Man is not truly one, but truly two. I say two because the state of my own knowledge does not pass beyond that point. Others will follow, others will outstrip me on the same lines; and I hazard the guess that man will be ultimately known for a mere polity of multifarious incongruous and independent denizens. I for my part from the nature of my life advanced infalliably in one direction and one direction only...

You should read it simply because it is a classic.

Tuesday, June 16, 2009

Temple At The Foot Of Nandi Hills

This is one of those places that I did not even know existed. Almost everyone of us has heard about Nandi Hills in Bangalore. We have visited the hills too. But not many people know that if you take a small deviation – right turn instead of the left that you take to climb the hills – you will find yourself before a grand temple of architectural significance.

The temple together with its premises is the size of a village. And thankfully, this place is clean and seems well maintained.
From the outer wall to the temple entrance is a short walk along this path.

As you look towards your left and your right, you will find that the inside of the outer wall is lined with pillars that stand on a raised platform all along the wall. These pillars herald the grandeur of the temple to come.

This is the entrance.

As you enter the temple, you will see carvings on your left and right wall.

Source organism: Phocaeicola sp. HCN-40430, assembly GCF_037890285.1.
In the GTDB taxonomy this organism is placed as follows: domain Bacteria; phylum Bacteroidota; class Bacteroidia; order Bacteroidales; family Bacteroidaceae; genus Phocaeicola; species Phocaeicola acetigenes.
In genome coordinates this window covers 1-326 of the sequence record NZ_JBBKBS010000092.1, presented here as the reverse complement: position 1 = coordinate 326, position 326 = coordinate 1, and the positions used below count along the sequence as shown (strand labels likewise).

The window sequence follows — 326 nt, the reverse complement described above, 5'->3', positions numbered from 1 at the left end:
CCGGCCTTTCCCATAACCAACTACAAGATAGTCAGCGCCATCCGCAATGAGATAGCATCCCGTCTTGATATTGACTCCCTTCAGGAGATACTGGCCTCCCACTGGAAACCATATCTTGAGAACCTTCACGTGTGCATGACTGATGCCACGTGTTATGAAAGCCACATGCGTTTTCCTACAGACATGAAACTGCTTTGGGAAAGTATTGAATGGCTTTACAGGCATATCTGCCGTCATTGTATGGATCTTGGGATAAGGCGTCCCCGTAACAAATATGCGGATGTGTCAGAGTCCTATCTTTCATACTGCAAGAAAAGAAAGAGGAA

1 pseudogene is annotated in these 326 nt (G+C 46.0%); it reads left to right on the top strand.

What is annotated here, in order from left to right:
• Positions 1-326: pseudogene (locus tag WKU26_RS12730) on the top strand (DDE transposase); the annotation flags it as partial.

As you step inside, you will see some more pillars on a raised platform.

This temple was built by five dynasties over a period of 700 or more years. The Cholas, the Hoysalas, the Gangarasas, the Pallavas and the Vijayanagara empire.

The sanctum in the middle was built by Hoysalas, a thousand years ago.

Do notice the parrots carved on the pillars. There are hundreds on them on all the pillars.

To the right of the Hoysala sanctum is another sanctum built by the Chola king. The Cholas built this part of the temple 1200 years ago.

This is the roof.

This is the Chola king himself.

To the left of the Hoysala sanctum is the sanctum containing a huge phallus they call “Brihadeshvara”. This was built by Gangarasa 1100 years ago.
This is the Ugraganapathi - angry Ganapathi.

This is the shivalinga – Brihadeshvara in the sanctum.

The pillars on the platform that supports the three sanctums was built by Pallavas, 900 years ago.

As you go round the temple you see the Gopura …

And an inner wall lined with pillars…

Just outside this temple wall is a mosque and that time, sufi music was playing aloud... the song is ringing in my ears still... something that ended with "mohammed ke shahar mein..." Though I like sufi music and I hummed this tune again and again during the rest of the day, I did wonder aloud why there was a mosque next to every important Hindu temple in India! Since the temples existed much before and the mosques were built later, I wonder what the motive might have been...